I had process blocking a port that I needed to use for a docker container and it took forever to resolve. In my case it was PID 4 using port 80 too.
Thought I'd summarise all of the potential issues and solutions I found while trying to resolve - hopefully useful for someone else in future.
For anyone new coming to this, you can investigate the service using the respective port by following these steps to try to figure out what it is.
In Powershell we can check for what process is using this port:
netstat -aon | findStr /i "LISTENING" | findStr ":80"
To check what process this is:
tasklist /FI "PID eq 4"
Another way to get the process ID using the port:
Get-Process -Id (Get-NetTCPConnection -LocalPort 80).OwningProcess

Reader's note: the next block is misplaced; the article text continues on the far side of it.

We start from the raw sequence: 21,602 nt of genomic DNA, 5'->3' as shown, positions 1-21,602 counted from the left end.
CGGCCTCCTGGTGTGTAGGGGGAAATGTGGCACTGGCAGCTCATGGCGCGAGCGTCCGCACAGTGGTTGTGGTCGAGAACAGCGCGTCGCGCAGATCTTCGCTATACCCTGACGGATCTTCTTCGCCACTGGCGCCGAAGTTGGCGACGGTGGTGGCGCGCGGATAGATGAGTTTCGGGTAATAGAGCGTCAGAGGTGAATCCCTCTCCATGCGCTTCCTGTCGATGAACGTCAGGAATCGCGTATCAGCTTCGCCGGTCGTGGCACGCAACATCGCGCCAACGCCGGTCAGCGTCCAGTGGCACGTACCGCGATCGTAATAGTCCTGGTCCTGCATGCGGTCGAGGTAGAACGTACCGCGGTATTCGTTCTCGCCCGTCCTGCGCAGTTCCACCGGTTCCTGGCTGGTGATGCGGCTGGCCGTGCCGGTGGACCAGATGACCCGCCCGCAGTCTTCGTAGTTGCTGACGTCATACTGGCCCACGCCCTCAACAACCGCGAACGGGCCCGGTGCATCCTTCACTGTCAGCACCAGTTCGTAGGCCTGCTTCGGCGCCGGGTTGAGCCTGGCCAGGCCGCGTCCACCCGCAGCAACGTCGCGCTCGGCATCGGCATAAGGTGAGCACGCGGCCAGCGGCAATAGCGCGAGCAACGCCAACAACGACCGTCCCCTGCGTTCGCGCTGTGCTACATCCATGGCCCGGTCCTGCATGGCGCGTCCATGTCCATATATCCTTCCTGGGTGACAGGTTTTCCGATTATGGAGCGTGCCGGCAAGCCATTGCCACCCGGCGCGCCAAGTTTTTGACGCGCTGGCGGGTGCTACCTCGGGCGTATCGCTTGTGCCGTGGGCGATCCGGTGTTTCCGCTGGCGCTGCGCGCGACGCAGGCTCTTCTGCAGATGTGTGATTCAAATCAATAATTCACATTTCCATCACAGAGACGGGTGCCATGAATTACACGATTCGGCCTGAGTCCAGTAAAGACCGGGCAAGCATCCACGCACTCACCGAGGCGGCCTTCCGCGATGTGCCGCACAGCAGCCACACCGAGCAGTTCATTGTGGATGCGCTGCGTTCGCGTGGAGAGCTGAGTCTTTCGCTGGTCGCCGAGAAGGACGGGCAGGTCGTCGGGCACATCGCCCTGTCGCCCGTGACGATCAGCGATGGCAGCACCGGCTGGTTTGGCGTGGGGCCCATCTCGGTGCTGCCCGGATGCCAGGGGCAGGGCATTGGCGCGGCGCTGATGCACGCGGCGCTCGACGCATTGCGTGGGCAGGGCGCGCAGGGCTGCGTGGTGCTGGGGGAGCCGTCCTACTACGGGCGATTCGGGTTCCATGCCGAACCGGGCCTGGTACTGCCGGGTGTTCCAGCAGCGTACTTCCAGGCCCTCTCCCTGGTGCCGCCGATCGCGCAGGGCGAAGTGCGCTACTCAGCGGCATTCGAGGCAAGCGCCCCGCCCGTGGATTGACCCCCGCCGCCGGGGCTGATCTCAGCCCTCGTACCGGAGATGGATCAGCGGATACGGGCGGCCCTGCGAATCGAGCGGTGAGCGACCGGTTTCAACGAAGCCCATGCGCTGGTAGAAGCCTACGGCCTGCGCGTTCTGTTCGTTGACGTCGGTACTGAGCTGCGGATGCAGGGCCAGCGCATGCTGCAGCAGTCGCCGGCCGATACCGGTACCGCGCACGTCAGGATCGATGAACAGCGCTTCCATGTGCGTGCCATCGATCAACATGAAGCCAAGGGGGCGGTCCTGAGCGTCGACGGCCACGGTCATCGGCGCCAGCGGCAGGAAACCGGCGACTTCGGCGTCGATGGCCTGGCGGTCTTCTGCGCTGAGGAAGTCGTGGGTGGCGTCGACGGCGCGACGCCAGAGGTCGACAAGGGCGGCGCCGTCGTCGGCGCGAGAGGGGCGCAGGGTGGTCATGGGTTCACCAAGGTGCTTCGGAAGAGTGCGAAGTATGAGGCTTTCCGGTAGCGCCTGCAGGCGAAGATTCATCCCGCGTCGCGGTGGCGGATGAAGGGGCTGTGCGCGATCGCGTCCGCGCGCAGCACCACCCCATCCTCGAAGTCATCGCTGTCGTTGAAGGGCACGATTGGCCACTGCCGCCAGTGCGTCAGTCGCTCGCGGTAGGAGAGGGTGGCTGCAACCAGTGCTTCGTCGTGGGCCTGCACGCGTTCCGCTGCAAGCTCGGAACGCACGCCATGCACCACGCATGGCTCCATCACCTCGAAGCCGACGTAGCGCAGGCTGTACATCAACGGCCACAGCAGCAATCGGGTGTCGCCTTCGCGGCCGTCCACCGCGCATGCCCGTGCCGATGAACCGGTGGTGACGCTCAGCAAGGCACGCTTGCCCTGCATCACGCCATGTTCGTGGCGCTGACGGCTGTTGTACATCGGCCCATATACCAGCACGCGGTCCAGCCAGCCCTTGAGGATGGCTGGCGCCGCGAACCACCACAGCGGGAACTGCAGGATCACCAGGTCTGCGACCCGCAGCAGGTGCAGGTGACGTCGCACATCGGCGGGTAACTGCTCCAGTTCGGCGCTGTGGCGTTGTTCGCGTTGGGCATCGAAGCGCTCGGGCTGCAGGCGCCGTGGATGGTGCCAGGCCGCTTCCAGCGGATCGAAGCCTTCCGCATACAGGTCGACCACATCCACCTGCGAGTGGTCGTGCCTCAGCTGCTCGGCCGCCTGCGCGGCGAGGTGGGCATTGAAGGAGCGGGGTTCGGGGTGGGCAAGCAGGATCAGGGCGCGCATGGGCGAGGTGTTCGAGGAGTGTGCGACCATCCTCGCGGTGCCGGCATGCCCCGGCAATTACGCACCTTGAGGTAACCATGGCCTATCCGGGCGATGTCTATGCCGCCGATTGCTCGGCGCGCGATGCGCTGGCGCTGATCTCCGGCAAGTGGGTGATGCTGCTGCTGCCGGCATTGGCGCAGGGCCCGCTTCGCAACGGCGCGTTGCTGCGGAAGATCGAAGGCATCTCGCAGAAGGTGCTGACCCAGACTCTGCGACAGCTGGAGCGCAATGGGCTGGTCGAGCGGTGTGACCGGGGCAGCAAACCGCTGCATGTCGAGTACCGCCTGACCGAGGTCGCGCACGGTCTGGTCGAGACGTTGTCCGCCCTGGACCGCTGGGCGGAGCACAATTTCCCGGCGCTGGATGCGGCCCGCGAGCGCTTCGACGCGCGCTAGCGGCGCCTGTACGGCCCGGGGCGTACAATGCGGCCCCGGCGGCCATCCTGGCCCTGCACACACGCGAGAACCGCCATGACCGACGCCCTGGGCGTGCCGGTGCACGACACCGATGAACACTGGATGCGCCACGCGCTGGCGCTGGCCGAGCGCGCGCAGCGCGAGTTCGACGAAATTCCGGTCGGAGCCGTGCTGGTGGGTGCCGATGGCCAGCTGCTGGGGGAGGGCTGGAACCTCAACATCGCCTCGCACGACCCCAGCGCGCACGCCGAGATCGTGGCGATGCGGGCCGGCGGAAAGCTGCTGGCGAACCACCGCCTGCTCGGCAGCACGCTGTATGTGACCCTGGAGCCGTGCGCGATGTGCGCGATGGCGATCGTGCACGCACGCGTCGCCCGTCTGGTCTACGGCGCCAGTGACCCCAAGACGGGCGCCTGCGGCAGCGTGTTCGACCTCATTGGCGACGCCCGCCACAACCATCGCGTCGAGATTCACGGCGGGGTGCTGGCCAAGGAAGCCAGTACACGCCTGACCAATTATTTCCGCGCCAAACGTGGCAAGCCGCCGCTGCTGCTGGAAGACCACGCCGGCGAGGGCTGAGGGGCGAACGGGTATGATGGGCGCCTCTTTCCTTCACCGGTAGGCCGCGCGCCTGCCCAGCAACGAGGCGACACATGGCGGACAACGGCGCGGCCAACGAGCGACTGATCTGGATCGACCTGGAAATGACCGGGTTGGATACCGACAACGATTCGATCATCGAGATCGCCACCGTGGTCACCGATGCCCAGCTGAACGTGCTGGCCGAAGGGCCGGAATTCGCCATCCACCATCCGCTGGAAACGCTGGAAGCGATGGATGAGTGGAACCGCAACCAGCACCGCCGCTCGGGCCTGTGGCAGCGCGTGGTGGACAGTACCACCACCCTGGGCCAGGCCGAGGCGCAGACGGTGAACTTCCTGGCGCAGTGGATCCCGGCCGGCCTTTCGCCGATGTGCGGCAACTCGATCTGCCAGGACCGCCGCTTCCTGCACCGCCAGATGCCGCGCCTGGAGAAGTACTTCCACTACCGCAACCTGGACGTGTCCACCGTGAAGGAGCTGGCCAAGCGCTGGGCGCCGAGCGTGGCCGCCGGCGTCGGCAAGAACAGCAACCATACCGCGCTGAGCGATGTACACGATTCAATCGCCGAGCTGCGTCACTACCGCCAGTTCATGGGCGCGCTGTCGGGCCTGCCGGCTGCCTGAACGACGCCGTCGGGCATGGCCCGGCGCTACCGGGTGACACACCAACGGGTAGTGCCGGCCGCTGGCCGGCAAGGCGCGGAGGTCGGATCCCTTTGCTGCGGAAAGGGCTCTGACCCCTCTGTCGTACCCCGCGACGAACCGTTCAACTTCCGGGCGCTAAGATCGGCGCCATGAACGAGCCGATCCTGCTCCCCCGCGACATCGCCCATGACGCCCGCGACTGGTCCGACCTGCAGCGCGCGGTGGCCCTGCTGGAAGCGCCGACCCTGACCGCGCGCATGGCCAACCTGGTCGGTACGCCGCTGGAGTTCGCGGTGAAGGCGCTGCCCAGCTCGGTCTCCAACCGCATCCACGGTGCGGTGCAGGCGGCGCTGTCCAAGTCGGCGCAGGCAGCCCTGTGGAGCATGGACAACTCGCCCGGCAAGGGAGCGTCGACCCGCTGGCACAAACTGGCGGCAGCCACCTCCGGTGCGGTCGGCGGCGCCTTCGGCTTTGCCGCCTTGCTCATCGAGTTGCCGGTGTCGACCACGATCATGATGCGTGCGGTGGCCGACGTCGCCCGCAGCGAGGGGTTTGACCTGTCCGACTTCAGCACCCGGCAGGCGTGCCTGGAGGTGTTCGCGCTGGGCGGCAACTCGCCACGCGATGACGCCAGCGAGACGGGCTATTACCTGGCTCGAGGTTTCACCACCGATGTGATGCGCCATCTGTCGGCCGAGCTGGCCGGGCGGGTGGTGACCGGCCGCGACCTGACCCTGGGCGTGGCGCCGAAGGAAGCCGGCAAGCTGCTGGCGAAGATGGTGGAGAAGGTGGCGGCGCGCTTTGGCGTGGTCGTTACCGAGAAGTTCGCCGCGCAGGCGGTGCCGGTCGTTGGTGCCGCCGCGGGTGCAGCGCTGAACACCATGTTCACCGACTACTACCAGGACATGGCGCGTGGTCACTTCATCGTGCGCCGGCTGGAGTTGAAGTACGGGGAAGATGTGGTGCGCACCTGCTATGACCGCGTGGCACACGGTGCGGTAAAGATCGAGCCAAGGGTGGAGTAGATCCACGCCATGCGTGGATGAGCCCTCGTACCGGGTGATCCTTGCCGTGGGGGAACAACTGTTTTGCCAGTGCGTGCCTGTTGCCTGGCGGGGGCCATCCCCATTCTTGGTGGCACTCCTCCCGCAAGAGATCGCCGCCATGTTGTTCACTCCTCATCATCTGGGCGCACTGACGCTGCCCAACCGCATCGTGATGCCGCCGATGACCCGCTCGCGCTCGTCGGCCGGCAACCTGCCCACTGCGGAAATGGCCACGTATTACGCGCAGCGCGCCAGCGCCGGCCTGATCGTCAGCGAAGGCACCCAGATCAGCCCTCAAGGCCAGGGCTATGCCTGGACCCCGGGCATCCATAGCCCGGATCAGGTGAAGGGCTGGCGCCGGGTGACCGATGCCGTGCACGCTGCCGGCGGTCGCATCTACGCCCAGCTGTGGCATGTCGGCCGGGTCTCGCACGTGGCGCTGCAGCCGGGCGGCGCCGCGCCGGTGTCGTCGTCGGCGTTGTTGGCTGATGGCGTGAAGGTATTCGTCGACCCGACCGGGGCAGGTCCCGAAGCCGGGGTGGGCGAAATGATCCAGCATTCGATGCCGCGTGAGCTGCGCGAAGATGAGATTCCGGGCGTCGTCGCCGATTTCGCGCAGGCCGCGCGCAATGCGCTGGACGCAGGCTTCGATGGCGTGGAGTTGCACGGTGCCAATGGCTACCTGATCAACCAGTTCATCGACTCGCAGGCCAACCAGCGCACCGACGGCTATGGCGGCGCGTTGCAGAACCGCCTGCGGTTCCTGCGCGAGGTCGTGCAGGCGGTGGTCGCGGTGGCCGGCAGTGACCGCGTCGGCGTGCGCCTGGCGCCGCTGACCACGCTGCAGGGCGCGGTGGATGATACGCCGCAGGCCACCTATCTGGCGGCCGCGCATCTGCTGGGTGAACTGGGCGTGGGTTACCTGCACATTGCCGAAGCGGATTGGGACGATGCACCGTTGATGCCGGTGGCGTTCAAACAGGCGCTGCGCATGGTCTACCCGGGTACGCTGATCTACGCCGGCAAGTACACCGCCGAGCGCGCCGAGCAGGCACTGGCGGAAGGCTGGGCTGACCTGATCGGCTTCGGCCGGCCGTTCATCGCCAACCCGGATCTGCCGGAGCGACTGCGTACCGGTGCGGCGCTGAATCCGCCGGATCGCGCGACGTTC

Check whether the port has ben reserved for use by another process with:
netsh int ipv4 show excludedportrange protocol=tcp
Also look in Resource Monitor to see if that gives you any more clues.
I tried all of the suggestions I found here and in other posts:
None of these worked to free up the port.
In the end I decided to check for any recent Windows Updates that could have caused it - there was nothing new in the last two weeks.
But when I check for recently installed applications (using Bulk Crap Uninstaller - it's excellent!) I noticed two 'apps' installed yesterday which I definitely didn't manually install so I think they somehow came through Win Update or an auto app update:
- Microsoft Edge Webview 2 Runtime
- Web Components
After uninstalling these, I had access to port 80 again!
To make sure it wouldn't happen again, I reserved the port for my own use:
netsh int ipv4 add excludedportrange protocol=tcp startport=80 numberofports=1
telnet 127.0.0.1 80and then past that line in and press enter twice. If you're running Windows 7, you need to install telnet client from "add and remove Windows features" first.
netsh http show servicestateand look at registered URLs or Logging information.